"The Aviator" looked great in the Vanity Fair cover feature a couple of issues ago. Terrific stunt casting, lots of good material to work with, and the genius of Martin Scorsese. Too bad the film didn't live up to its promise. I would have concentrated more on the characters so well portrayed (albeit briefly) by Jude "Errol Flynn" Law, Kate "Ava Gardner" Beckinsale, Alec "Juan Trippe" Baldwin, and even Gwen "Jean Harlow" Stefani. Cate Blanchett's Katharine Hepburn was good, but too much time was devoted to that one character (and even to her family). It could have been so much better. Still, it got Globes for Best Movie (Drama) and Best Actor (Drama), Leonardo DiCaprio, but remember, these Globes are awarded by the Hollywood Foreign Press Association. Oscars are voted for by industry people -- actors, directors, and the like. Not critics.

Congratulations to Geoffrey Rush and everyone involved in bringing "The Life and Death of Peter Sellers" to the small screen. I do hope you release it on DVD so more people can enjoy a great biopic of this quirky, troubled genius of an actor.

Friday, January 14, 2005

I (heart) Oprah

I often tape television programs so I can zap through them without watching the commercials; even when I'm at home, for later viewing. There are two daytime dramas that I watch on tape regularly, and every now and then, I'll pause at a commercial. Usually it's for that day's Oprah Winfrey program.

Of course, by the time I'm watching the tape, that Oprah show has come and gone. Tired of kicking myself (and of being black-and-blue), I got the bright idea to add an hour to my daily taping. If the show doesn't interest me that day, I skip it.

Here's the problem: Oprah is so damn good. She's looking great, has interesting guests on the show, and just seems like such a down-to-earth, likeable person. Plus, she's a talented interviewer. I watched the two days featuring Scott Peterson-ex Amber Frey, promoting her book and answering questions about her sociopathic former lover, and was enthralled. Not because of Frey, but because she was such a lousy interview. She'd reportedly performed beautifully when on the stand at Peterson's trial, and convinced many in the jury that he was guilty, but she sure fell apart on Oprah's stage. (Had Oprah been one of the lawyers cross-examining Frey, the case would have been dismissed.) Pro that she is, Oprah used every bit of interviewing skill she has (which is considerable), quoting from specific pages of Frey's book in order to exact some form of response from the woman. Oprah comes prepared (it's rumored that many talk show hosts don't always do their homework, sometimes to the point where they haven't read the book that their guest is touting), which saved the day for all, including the studio and viewing audience.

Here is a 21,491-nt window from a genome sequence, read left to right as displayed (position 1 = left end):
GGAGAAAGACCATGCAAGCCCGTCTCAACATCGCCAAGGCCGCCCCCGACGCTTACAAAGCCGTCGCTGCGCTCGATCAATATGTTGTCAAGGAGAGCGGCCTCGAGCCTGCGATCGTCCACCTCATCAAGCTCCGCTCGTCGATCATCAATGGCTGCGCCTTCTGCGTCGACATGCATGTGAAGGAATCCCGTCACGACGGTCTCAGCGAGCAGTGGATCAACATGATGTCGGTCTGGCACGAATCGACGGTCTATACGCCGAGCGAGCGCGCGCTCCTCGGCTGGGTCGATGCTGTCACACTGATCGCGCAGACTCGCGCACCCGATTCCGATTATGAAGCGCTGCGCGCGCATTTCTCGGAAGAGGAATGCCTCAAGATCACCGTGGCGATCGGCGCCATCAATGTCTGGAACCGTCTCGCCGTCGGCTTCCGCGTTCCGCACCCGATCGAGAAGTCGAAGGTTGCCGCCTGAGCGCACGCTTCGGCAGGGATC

Some years back, probably about the time that Phil Donohue wore a dress on his program, Oprah decided that she was going to focus on stories that mattered, not based on their shock value for the sake of ratings. I don't think she's veered from that standpoint. She's increased sales of new and classic books with her "Oprah's Book Club," raised consciousness about things from disease to victimization, and educated her audience. Oprah has an easy, natural rapport with strangers and celebrities alike, and it shows.

I may not have time or inclination to watch every program, but I admire and respect Oprah Winfrey.

Thursday, January 13, 2005

Rediscovering Susan Isaacs

Back in my college days, I was turned on to a very funny debut novel by fellow Long Islander Susan Isaacs, called "Compromising Positions." It was so fresh, with witty dialogue, an engrossing "whodunit," and a spicy affair, and I loaned it to many a dorm mate. Someone in Hollywood obviously agreed, as it was made into a movie starring Susan Sarandon, Raoul Julia, Joe Mantegna, Joan Allen (in her first feature film), and the wonderful Judith Ivey. One of those rare times when the movie and the book are both good. (Olivia Goldsmith's "The First Wives Club" comes immediately to mind. Unfortunately, Goldsmith -- whom I considered on a par with Isaacs -- died last year while undergoing plastic surgery.)

After her initial success, Isaacs wrote several more novels, movies and non-fiction works before bringing back the character of Judith Singer, introduced 23 years previously in "Compromising Positions," in a sequel, "Long Time No See." Sequels are often difficult to pull off, largely because they're always compared to the original and sometimes fall short, but this one worked. Judith Singer and other surviving characters were still witty and engaging, and a pleasure to spend time with. Call me greedy, but I'm hoping for a third installment!"